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Organic compounds containing two hydroxy groups on one carbon (gem dihydroxy) are unstable and tend to lose water molecule. However, Boron, sulfur and phosphorus with two OH groups are stable. What is the reason?

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    $\begingroup$ Chloral hydrate is fairly stable. $\endgroup$ – Klaus-Dieter Warzecha Feb 27 '16 at 8:07
  • $\begingroup$ yes. Its stability is suspected due to hydrogen bonding. $\endgroup$ – adianadiadi Feb 28 '16 at 4:13
  • $\begingroup$ Hydrogen bonds have nothing do do with this. $\endgroup$ – Mithoron Feb 28 '16 at 20:00
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The instability of gem-diols is due the fact that hydogen bonding between the 2 OH- groups increases the repulsion causing a strain on the C-O-H bonds. In case of compounds of boron, a greater bond angle (due to sp2 hybridization of boron) prevents intramolecular hydrogen bonding. Compounds of sulphur, phosphorous always contain a double bonded oxygen along with the OH- groups on the central atom. This oxygen atom forms hydrogen bonds with OH- groups preventing hydrogen bonding between the OH- groups, thus preventing any strain. enter image description here

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  • $\begingroup$ Hydrogen bonding should increase the overall stability of the molecule. Do you think, H-bonding makes them to first come closer and then trigger repulsion that eventually leads to instability? $\endgroup$ – adianadiadi Feb 28 '16 at 4:09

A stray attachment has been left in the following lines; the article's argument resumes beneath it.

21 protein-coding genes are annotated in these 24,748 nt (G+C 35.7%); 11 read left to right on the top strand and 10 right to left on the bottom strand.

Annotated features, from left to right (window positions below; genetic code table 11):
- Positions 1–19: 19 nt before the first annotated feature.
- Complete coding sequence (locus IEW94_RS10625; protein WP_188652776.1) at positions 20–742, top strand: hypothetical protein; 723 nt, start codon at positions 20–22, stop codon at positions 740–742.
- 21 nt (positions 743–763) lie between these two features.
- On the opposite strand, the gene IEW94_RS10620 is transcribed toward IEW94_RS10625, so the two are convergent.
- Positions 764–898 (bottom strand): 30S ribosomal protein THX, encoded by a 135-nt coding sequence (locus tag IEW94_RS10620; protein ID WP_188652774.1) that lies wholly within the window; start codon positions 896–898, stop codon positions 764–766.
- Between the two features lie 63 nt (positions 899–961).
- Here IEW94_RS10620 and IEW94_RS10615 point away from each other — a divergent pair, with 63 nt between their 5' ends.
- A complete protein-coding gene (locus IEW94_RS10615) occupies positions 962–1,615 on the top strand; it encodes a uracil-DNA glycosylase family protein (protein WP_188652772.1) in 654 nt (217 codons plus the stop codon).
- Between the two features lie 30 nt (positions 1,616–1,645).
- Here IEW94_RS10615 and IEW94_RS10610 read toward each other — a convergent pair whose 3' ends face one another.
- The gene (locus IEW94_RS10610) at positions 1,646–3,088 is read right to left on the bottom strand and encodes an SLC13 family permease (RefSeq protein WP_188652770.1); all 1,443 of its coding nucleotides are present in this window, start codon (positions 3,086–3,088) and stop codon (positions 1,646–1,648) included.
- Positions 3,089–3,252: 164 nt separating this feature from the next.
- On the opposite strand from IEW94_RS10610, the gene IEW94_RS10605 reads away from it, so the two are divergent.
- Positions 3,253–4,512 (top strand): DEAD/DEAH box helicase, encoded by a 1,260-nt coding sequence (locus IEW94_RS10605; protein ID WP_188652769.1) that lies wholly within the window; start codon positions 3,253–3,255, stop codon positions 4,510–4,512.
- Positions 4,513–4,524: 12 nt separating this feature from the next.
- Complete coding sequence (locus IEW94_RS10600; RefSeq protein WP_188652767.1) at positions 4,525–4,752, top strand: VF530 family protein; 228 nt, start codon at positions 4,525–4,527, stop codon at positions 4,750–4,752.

• $\begingroup$ Thats exactly what happens in gem-diols on sp3 hybridized atom. And, you were right about the stability of chloral hydrate. The OH- groups form H-bonds with chlorine (not exactly H-bonds since they are formed with chlorine atoms) preventing intramolecular H-bonding between OH- groups (which is the main reason for instability of other gem-diols) $\endgroup$ – Surya Teja Feb 28 '16 at 13:59
  • $\begingroup$ You've got to be kidding me. Instability because of hydrogen bonds... Do you even know what you're talking about? $\endgroup$ – Mithoron Feb 28 '16 at 19:57
  • $\begingroup$ Only in case of gem-diols. The OH- groups bend towards each other due to H-bonding (unless it can be prevented, as in the examples above). Firstly, it causes a strain on the carbon atom because of decrease in bond angle. Also, you can see that the OH- are bent towards each due to H-bonding which results repulsions among the atoms. So preferably, the oxygen donates a lone pair to the hydrogen of other OH- group and leaves as a water molecule leaving behind a carbonyl group. $\endgroup$ – Surya Teja Feb 29 '16 at 4:36
  • $\begingroup$ I do not think this is a valid explanation. Bending and strain in the bond angle......? Misleading........... $\endgroup$ – adianadiadi Feb 29 '16 at 6:36

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